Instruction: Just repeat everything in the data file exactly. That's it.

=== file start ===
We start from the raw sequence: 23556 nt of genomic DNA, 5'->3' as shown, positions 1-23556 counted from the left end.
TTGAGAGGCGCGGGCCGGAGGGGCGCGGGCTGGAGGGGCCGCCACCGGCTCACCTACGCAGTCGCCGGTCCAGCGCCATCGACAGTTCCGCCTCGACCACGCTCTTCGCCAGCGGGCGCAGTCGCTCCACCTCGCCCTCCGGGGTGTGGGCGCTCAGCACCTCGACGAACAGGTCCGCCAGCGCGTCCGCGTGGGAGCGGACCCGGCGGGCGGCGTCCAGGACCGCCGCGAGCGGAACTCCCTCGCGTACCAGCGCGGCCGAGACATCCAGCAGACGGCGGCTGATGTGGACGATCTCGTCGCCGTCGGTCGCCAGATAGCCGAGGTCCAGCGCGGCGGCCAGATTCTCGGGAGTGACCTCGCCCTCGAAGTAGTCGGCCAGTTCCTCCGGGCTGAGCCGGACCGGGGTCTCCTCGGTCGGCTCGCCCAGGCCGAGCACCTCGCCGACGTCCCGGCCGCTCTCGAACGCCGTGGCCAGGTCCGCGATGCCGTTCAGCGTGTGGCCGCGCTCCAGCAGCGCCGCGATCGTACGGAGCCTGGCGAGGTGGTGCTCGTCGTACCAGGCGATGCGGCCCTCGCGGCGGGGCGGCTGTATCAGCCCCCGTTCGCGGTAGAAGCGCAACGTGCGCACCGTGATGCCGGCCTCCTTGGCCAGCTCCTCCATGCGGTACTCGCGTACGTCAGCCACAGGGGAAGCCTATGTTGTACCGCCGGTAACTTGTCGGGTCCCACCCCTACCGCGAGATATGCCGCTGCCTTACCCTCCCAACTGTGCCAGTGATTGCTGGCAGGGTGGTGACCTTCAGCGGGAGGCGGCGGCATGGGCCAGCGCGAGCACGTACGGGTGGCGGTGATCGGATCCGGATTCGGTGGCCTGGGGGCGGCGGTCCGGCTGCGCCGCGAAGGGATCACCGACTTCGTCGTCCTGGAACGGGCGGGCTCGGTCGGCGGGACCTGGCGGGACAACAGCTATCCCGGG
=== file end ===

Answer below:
We start from the raw sequence: 23556 nt of genomic DNA, 5'->3' as shown, positions 1-23556 counted from the left end.
TTGAGAGGCGCGGGCCGGAGGGGCGCGGGCTGGAGGGGCCGCCACCGGCTCACCTACGCAGTCGCCGGTCCAGCGCCATCGACAGTTCCGCCTCGACCACGCTCTTCGCCAGCGGGCGCAGTCGCTCCACCTCGCCCTCCGGGGTGTGGGCGCTCAGCACCTCGACGAACAGGTCCGCCAGCGCGTCCGCGTGGGAGCGGACCCGGCGGGCGGCGTCCAGGACCGCCGCGAGCGGAACTCCCTCGCGTACCAGCGCGGCCGAGACATCCAGCAGACGGCGGCTGATGTGGACGATCTCGTCGCCGTCGGTCGCCAGATAGCCGAGGTCCAGCGCGGCGGCCAGATTCTCGGGAGTGACCTCGCCCTCGAAGTAGTCGGCCAGTTCCTCCGGGCTGAGCCGGACCGGGGTCTCCTCGGTCGGCTCGCCCAGGCCGAGCACCTCGCCGACGTCCCGGCCGCTCTCGAACGCCGTGGCCAGGTCCGCGATGCCGTTCAGCGTGTGGCCGCGCTCCAGCAGCGCCGCGATCGTACGGAGCCTGGCGAGGTGGTGCTCGTCGTACCAGGCGATGCGGCCCTCGCGGCGGGGCGGCTGTATCAGCCCCCGTTCGCGGTAGAAGCGCAACGTGCGCACCGTGATGCCGGCCTCCTTGGCCAGCTCCTCCATGCGGTACTCGCGTACGTCAGCCACAGGGGAAGCCTATGTTGTACCGCCGGTAACTTGTCGGGTCCCACCCCTACCGCGAGATATGCCGCTGCCTTACCCTCCCAACTGTGCCAGTGATTGCTGGCAGGGTGGTGACCTTCAGCGGGAGGCGGCGGCATGGGCCAGCGCGAGCACGTACGGGTGGCGGTGATCGGATCCGGATTCGGTGGCCTGGGGGCGGCGGTCCGGCTGCGCCGCGAAGGGATCACCGACTTCGTCGTCCTGGAACGGGCGGGCTCGGTCGGCGGGACCTGGCGGGACAACAGCTATCCCGGG